Chapter # 8 Paragraph # 2 Study # 4
Thesis: To live, one must put to death the established practices of the flesh.
Introduction: Last week we looked at Paul's introduction of a sense of "obligation" into the issues regarding the question of how the Holy Spirit produces the kind of motivation in us to allow Him to produce the character of Christ in us and the actions of Christ through us. We saw that this sense of obligation rests fundamentally upon the twin realities of Life and Death. There is no motivation where there is no desire. If one does not care if he exists in the sphere of Death, or if he does not desire to exist in the sphere of Life, there will be no production of motivation by the Spirit.
One of the issues that this "sense of obligation" raises is the question of how it relates to the grace of God. Because "grace" has been significantly twisted from its reality by those who have dominated the theological scene for centuries, many have come to the conclusion that grace is merely a divine "attitude" of extraordinary tolerance wherein there is no accountability. Accountability has been assigned to the domain of "Law" and dismissed. The gracious God has been turned into a benign grandfather who dotes on his grandchildren regardless of whether they are developing into godly children or not.
This evening we are going to look into Paul's very clear statement of what it takes to exist in the sphere of Life. Without any lack of clarity, at least in terms of the larger picture, Paul says that we must put to death the deeds of the body if we wish to live.
August 21, 2007
- I. Paul's Absolute Insistence That We Must Block the Expression of the Flesh.
- A. The insistence.
- 1. There is no point to the insertion of a "sense of obligation" if there is no "obligation".
- 2. There is no point to the declaration that if we live according to the flesh we are about to die if, in fact, we are going to live no matter what.
- 3. There is nothing to the statement that if I put the deeds of the body to death I will live if, in fact, I can live anyway.
- B. Its relationship to grace.
- 1. The letter that Paul wrote to the Galatians is the New Testament expansion upon the conflict between Law and Grace.
- 2. In that letter Paul insisted that it was a delusion to think that one can live just any old way and end up experiencing Life.
- 3. Paul's doctrine of Grace is not (and never has been) the elimination of necessity; it has always been a presentation of a workable method for actually meeting the necessity.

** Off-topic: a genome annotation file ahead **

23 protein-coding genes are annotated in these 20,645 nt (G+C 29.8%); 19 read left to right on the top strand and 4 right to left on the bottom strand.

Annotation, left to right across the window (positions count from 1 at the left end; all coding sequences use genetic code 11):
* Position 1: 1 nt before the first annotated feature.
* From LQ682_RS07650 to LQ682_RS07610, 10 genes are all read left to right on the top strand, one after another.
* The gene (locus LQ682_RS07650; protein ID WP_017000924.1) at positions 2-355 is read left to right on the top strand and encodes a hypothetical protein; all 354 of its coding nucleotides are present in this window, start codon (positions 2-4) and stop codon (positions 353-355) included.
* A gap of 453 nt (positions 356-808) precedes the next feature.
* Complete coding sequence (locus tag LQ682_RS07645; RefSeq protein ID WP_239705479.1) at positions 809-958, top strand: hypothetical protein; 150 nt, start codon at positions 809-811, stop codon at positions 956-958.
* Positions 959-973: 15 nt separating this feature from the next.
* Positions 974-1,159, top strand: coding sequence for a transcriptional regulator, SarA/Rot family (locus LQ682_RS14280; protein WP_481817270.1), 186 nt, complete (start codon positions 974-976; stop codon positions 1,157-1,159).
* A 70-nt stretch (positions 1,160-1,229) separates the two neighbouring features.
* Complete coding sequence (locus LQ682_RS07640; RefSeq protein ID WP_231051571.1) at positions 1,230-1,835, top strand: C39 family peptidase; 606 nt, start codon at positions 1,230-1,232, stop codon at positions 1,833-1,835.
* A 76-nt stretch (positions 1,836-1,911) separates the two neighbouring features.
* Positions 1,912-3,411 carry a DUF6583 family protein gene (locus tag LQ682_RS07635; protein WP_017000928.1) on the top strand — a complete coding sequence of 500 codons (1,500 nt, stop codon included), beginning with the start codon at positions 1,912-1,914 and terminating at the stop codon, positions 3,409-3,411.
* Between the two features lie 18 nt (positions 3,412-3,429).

- a. Instead of the definition of "grace" being a "benign attitude of careless indulgence", "grace" has always been "God's active provision of the necessity for those who will depend upon Him."
- b. Instead of "faith" being "a manipulative claim to having pushed the right button", it has always been "a relational humility where the believer depends upon the Promiser to keep His word."
- II. Paul's Just-as-Absolute Insistence that We Must Apply the Power of the Spirit to the Issue.
- A. Paul prejudiced his insistence by his two-fold-in-one-sentence description of the Spirit as the Effective Agent of Resurrection.
- 1. In Philippians 3:10 Paul wrote of his intense desire to know "the power of His resurrection".
- 2. In Ephesians 1:15-21 Paul prayed that his readers would have the eyes of their hearts enlightened so that they could know the "exceeding greatness of his power to us-ward who believe, according to that working ... which he wrought ... when he raised him from the dead...".
- B. Paul also prejudiced his insistence by telling us the specific area to which the Spirit "applies" His power.
- 1. In the positive statement, Romans 8:4 says that the Spirit produces the fulfillment of the "ordinance of the Law" in us.
- a. This "ordinance" is nothing more, nor less, than Jesus' declaration that the whole Law was contained in the reality of a supreme love for God and a self-sacrificing love for one's neighbor.
- b. When believers walk by the Spirit these two characteristics are revealed.
- 2. In the negative statement, Romans 8:13 says that the Spirit blocks the expression of the deeds of the body.
- a. What are the deeds of the body?
- b. The deeds of the body are actions taken under the belief that there is "Life" in the satisfaction of the flesh.
- III. The Question of Methodology: How Do We Apply the Spirit to the Deeds?
- A. It is, first, a matter of "faith".
- 1. On the one hand, this means what we called "faith" in I.B.3.b. above.
- 2. On the other hand, this means knowing what the Promiser promised.
- a. On the one hand, the promise is of "life by the Spirit" as an immediate (no intervening agent) production.
- b. On the other hand, the promise is of "life by the Spirit" as a long-term development of habitual faith (2 Peter 1:2-7) where a certain progression is absolutely involved.
- B. It is, second, a matter of a biblically revealed process.